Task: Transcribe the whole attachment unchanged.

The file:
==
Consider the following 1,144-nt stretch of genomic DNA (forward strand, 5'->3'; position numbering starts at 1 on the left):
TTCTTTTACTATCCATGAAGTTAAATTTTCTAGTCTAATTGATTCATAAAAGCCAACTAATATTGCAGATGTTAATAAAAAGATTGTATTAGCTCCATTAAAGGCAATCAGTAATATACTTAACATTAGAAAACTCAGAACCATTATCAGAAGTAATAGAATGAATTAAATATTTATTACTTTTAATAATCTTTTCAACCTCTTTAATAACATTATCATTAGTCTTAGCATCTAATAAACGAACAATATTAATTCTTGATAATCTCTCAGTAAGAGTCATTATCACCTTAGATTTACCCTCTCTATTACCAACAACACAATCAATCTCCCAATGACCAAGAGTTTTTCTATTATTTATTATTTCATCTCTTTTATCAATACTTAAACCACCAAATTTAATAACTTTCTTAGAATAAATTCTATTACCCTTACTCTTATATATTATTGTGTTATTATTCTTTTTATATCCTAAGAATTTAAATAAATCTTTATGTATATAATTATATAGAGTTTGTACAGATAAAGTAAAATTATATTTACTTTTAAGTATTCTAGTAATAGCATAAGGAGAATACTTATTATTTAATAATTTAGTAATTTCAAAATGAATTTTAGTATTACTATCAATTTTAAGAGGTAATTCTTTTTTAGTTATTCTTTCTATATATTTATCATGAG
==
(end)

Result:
Consider the following 1,144-nt stretch of genomic DNA (forward strand, 5'->3'; position numbering starts at 1 on the left):
TTCTTTTACTATCCATGAAGTTAAATTTTCTAGTCTAATTGATTCATAAAAGCCAACTAATATTGCAGATGTTAATAAAAAGATTGTATTAGCTCCATTAAAGGCAATCAGTAATATACTTAACATTAGAAAACTCAGAACCATTATCAGAAGTAATAGAATGAATTAAATATTTATTACTTTTAATAATCTTTTCAACCTCTTTAATAACATTATCATTAGTCTTAGCATCTAATAAACGAACAATATTAATTCTTGATAATCTCTCAGTAAGAGTCATTATCACCTTAGATTTACCCTCTCTATTACCAACAACACAATCAATCTCCCAATGACCAAGAGTTTTTCTATTATTTATTATTTCATCTCTTTTATCAATACTTAAACCACCAAATTTAATAACTTTCTTAGAATAAATTCTATTACCCTTACTCTTATATATTATTGTGTTATTATTCTTTTTATATCCTAAGAATTTAAATAAATCTTTATGTATATAATTATATAGAGTTTGTACAGATAAAGTAAAATTATATTTACTTTTAAGTATTCTAGTAATAGCATAAGGAGAATACTTATTATTTAATAATTTAGTAATTTCAAAATGAATTTTAGTATTACTATCAATTTTAAGAGGTAATTCTTTTTTAGTTATTCTTTCTATATATTTATCATGAG